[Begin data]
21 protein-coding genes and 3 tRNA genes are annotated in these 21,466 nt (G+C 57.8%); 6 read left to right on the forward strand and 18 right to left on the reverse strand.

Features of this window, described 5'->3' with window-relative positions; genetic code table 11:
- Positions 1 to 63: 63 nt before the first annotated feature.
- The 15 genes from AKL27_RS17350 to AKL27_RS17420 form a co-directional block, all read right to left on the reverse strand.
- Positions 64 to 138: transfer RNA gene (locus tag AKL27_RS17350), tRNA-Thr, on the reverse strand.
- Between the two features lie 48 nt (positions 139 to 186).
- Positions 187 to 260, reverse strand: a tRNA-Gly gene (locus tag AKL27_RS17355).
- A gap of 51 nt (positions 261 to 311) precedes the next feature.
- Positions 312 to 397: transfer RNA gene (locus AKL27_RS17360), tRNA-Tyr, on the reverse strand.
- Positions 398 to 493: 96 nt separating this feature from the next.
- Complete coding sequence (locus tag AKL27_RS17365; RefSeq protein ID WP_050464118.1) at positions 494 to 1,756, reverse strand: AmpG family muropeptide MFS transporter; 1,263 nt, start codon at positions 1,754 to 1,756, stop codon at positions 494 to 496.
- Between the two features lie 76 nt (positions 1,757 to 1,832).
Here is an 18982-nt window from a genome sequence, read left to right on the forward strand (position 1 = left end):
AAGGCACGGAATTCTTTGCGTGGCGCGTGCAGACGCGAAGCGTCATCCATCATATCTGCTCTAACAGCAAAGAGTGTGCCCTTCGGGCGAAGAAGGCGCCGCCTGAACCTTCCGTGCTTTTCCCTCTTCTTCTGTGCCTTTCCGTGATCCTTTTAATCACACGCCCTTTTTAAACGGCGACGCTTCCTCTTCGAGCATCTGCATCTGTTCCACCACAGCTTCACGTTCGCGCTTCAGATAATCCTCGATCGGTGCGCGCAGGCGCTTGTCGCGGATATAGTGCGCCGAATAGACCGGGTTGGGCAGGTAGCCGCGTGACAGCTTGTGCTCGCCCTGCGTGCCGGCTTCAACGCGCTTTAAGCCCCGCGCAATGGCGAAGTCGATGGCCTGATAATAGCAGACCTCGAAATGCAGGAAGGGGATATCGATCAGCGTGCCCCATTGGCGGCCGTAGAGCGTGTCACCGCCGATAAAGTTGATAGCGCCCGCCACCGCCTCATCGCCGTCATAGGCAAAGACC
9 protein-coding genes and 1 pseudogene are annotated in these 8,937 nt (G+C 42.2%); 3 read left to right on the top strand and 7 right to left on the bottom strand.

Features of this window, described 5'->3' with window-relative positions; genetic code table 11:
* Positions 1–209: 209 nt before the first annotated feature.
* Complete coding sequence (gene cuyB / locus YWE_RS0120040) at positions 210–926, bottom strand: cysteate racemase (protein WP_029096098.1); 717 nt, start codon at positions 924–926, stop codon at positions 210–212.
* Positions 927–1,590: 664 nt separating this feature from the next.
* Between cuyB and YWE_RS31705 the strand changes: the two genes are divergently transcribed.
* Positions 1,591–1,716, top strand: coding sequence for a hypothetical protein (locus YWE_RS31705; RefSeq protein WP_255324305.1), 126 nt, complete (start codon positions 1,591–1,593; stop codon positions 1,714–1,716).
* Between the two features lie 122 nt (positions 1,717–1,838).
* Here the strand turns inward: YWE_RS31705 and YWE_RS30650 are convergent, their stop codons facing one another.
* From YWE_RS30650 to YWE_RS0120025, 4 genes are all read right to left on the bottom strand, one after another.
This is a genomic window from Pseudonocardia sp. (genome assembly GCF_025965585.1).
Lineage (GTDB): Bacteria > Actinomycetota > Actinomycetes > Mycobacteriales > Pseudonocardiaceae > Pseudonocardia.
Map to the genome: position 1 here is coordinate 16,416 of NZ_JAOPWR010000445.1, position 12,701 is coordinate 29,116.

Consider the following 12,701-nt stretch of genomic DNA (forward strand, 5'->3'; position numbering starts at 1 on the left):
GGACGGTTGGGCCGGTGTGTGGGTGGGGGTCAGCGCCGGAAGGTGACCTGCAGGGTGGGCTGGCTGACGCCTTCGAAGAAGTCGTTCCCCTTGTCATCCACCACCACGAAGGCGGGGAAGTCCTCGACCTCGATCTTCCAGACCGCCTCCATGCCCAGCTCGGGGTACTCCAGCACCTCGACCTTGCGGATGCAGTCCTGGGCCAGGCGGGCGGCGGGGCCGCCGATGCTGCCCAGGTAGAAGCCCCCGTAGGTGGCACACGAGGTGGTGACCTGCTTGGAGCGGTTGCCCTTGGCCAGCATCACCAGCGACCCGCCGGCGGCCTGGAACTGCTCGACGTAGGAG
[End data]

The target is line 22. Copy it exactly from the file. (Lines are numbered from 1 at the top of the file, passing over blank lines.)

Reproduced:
* Between the two features lie 122 nt (positions 1,717–1,838).